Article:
New York, February 23, 2007—The Committee to Protect Journalists is alarmed by the criminal defamation prosecution of Dmitry Tashlykov, a reporter for the Kovrov-based weekly Vladimirsky Krai, for remarks made in an Internet chat room.
Tashlykov was charged with defaming Vladimir regional Governor Nikolai Vinogradov in an Internet chat room in January 2006. His trial began January 30 in the local court of small crimes in Kovrov, east of Moscow, and the next session is scheduled for February 28, according to local press reports. If convicted of “Public Insult” and “Insulting a Public Official,” he faces up to one year of corrective labor for each charge.
Tashlykov believes the governor has targeted him for publishing materials that criticize Vinogradov, the journalist told CPJ.
“It’s outrageous that authorities should seize on remarks made in an internet chat room as a pretext for silencing a journalist,” CPJ Executive Director Joel Simon said. “We call on the local court to drop the charges against Tashlykov immediately.”
Vinogradov denied the charges against Tashlykov were violations of press freedom. “Press freedom is the ability to express one’s point of view correctly and respectfully, in the interests of currents affairs and society,” the television channel NTV reported quoted Vinogradov as saying.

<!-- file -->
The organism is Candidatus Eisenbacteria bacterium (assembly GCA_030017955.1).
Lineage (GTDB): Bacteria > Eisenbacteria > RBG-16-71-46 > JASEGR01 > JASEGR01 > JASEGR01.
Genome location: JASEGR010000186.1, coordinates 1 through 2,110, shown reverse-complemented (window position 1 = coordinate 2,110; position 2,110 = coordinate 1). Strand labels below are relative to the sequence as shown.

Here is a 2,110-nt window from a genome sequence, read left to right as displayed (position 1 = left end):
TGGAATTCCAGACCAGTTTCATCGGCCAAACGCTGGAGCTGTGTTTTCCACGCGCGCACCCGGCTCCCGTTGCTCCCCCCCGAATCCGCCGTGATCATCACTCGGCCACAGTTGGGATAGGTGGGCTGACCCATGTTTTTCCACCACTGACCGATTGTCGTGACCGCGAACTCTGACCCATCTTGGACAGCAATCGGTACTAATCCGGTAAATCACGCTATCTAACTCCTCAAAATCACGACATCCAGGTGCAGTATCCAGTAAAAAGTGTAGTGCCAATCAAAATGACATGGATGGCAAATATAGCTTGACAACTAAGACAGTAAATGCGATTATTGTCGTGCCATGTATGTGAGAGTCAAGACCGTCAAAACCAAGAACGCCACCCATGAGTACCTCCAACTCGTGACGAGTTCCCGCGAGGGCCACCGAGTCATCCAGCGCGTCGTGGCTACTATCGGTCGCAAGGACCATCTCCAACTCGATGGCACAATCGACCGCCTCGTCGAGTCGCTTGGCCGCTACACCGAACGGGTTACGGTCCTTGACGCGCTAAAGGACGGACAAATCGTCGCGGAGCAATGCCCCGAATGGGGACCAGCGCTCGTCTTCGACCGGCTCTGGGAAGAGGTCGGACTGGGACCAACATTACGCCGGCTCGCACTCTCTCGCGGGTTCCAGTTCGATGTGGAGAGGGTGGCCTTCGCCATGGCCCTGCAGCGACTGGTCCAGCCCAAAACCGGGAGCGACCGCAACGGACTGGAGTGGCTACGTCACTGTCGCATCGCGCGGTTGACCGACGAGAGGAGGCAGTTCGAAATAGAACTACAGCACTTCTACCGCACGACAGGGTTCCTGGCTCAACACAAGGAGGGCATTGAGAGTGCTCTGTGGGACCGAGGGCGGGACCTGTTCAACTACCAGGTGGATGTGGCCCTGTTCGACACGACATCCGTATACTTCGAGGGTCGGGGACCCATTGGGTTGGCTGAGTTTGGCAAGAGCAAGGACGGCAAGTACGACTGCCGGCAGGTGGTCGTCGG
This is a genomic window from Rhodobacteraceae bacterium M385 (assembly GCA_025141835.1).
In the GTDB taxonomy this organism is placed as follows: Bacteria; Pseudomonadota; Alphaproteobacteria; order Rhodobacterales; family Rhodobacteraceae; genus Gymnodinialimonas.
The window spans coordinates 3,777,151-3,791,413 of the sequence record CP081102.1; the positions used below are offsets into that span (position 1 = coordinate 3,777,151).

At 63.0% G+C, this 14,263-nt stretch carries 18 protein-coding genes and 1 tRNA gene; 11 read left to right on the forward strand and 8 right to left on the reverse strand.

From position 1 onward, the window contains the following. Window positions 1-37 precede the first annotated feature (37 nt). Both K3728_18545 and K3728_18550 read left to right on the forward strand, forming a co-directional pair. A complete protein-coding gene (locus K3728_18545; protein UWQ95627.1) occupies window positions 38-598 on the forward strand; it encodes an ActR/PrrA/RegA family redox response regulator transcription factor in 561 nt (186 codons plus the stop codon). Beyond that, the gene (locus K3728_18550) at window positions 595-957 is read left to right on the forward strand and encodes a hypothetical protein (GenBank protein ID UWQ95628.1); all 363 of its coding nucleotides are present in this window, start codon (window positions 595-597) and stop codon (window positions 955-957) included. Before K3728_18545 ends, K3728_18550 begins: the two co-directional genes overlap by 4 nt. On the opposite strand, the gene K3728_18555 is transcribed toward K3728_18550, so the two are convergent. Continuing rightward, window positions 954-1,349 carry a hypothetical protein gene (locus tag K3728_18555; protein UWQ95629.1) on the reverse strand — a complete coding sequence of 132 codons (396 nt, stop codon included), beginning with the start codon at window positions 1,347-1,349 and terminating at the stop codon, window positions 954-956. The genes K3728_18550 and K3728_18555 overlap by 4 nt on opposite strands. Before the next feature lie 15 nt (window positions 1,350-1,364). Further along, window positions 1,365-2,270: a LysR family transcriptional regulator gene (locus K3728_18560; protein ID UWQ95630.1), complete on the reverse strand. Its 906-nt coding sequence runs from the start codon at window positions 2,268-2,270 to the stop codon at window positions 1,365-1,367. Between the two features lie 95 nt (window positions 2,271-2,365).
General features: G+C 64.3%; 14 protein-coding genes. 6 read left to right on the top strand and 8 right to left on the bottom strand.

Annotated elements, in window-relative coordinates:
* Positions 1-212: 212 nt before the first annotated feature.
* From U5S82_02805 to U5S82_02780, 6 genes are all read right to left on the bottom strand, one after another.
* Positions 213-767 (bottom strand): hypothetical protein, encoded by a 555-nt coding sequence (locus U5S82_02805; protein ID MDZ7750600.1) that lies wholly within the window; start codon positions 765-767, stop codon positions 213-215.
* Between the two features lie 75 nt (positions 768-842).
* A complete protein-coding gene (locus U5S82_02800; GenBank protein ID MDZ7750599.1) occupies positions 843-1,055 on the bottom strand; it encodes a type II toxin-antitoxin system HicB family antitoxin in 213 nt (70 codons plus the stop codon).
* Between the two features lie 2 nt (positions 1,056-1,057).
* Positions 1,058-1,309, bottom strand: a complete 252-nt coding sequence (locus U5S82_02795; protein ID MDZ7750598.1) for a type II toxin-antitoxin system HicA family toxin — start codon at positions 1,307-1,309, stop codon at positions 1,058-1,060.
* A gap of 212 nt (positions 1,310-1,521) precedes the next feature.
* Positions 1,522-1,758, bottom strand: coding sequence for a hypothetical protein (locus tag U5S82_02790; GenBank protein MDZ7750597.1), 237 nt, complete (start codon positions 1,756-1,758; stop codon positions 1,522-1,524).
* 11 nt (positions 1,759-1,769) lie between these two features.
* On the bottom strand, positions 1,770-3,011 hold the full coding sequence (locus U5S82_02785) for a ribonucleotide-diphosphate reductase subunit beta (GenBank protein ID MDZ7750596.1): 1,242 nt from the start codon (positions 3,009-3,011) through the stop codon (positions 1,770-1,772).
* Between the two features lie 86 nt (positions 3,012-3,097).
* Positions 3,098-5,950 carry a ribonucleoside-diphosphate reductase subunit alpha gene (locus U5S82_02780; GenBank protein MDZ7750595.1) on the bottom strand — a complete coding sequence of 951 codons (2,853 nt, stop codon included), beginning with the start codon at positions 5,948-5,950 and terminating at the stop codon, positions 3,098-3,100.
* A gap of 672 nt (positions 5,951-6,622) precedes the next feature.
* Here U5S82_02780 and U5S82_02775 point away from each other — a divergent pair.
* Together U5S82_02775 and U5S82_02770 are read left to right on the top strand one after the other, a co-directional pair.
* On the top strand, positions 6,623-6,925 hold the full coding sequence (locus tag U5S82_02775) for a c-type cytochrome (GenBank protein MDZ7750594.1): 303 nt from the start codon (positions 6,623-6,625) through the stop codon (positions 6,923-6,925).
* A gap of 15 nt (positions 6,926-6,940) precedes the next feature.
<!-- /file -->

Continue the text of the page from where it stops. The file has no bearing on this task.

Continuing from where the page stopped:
Investigators interrogated five other chat room participants and confiscated some of their computers, but only Tashlykov was criminally charged, the Moscow-based state daily Rossiskaya Gazeta reported.
The Internet provider and administrator of the chat room provided Tashlykov’s user name and password to investigators, who used this information to determine the journalist’s presence and identity in the chat room, Rossiskaya Gazeta reported. However, technological experts could not confirm Tashlykov’s participation in the chat room, according to local press reports.